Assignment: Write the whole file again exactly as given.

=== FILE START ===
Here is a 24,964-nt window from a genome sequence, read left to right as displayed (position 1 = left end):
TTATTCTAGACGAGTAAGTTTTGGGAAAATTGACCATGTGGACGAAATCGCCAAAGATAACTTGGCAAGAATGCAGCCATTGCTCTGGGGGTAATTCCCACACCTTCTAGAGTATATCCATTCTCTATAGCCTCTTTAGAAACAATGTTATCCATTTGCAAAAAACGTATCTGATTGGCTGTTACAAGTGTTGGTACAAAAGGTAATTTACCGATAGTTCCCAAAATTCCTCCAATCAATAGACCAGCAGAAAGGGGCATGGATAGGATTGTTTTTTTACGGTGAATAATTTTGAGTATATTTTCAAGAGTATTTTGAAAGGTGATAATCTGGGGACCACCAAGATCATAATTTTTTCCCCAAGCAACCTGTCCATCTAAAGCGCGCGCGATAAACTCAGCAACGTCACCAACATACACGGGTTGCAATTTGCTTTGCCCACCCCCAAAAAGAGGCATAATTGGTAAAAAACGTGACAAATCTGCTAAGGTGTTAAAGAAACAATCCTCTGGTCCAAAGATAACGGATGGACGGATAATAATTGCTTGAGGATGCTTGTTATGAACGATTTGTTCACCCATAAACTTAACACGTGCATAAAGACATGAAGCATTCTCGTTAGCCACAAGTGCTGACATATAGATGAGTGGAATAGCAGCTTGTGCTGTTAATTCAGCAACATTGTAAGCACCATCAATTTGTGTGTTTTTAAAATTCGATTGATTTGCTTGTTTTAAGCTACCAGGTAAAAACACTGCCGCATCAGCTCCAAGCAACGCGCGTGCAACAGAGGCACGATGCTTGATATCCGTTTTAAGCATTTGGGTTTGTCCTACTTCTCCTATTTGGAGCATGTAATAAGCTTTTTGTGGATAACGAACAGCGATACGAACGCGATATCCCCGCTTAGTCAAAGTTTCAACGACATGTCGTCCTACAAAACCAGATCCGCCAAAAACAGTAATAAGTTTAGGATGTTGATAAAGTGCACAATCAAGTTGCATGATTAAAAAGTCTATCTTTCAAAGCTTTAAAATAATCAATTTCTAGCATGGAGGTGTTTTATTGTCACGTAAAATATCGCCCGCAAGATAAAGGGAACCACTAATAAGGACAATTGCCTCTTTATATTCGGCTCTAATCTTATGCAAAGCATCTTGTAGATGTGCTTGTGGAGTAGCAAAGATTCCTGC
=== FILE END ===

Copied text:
Here is a 24,964-nt window from a genome sequence, read left to right as displayed (position 1 = left end):
TTATTCTAGACGAGTAAGTTTTGGGAAAATTGACCATGTGGACGAAATCGCCAAAGATAACTTGGCAAGAATGCAGCCATTGCTCTGGGGGTAATTCCCACACCTTCTAGAGTATATCCATTCTCTATAGCCTCTTTAGAAACAATGTTATCCATTTGCAAAAAACGTATCTGATTGGCTGTTACAAGTGTTGGTACAAAAGGTAATTTACCGATAGTTCCCAAAATTCCTCCAATCAATAGACCAGCAGAAAGGGGCATGGATAGGATTGTTTTTTTACGGTGAATAATTTTGAGTATATTTTCAAGAGTATTTTGAAAGGTGATAATCTGGGGACCACCAAGATCATAATTTTTTCCCCAAGCAACCTGTCCATCTAAAGCGCGCGCGATAAACTCAGCAACGTCACCAACATACACGGGTTGCAATTTGCTTTGCCCACCCCCAAAAAGAGGCATAATTGGTAAAAAACGTGACAAATCTGCTAAGGTGTTAAAGAAACAATCCTCTGGTCCAAAGATAACGGATGGACGGATAATAATTGCTTGAGGATGCTTGTTATGAACGATTTGTTCACCCATAAACTTAACACGTGCATAAAGACATGAAGCATTCTCGTTAGCCACAAGTGCTGACATATAGATGAGTGGAATAGCAGCTTGTGCTGTTAATTCAGCAACATTGTAAGCACCATCAATTTGTGTGTTTTTAAAATTCGATTGATTTGCTTGTTTTAAGCTACCAGGTAAAAACACTGCCGCATCAGCTCCAAGCAACGCGCGTGCAACAGAGGCACGATGCTTGATATCCGTTTTAAGCATTTGGGTTTGTCCTACTTCTCCTATTTGGAGCATGTAATAAGCTTTTTGTGGATAACGAACAGCGATACGAACGCGATATCCCCGCTTAGTCAAAGTTTCAACGACATGTCGTCCTACAAAACCAGATCCGCCAAAAACAGTAATAAGTTTAGGATGTTGATAAAGTGCACAATCAAGTTGCATGATTAAAAAGTCTATCTTTCAAAGCTTTAAAATAATCAATTTCTAGCATGGAGGTGTTTTATTGTCACGTAAAATATCGCCCGCAAGATAAAGGGAACCACTAATAAGGACAATTGCCTCTTTATATTCGGCTCTAATCTTATGCAAAGCATCTTGTAGATGTGCTTGTGGAGTAGCAAAGATTCCTGC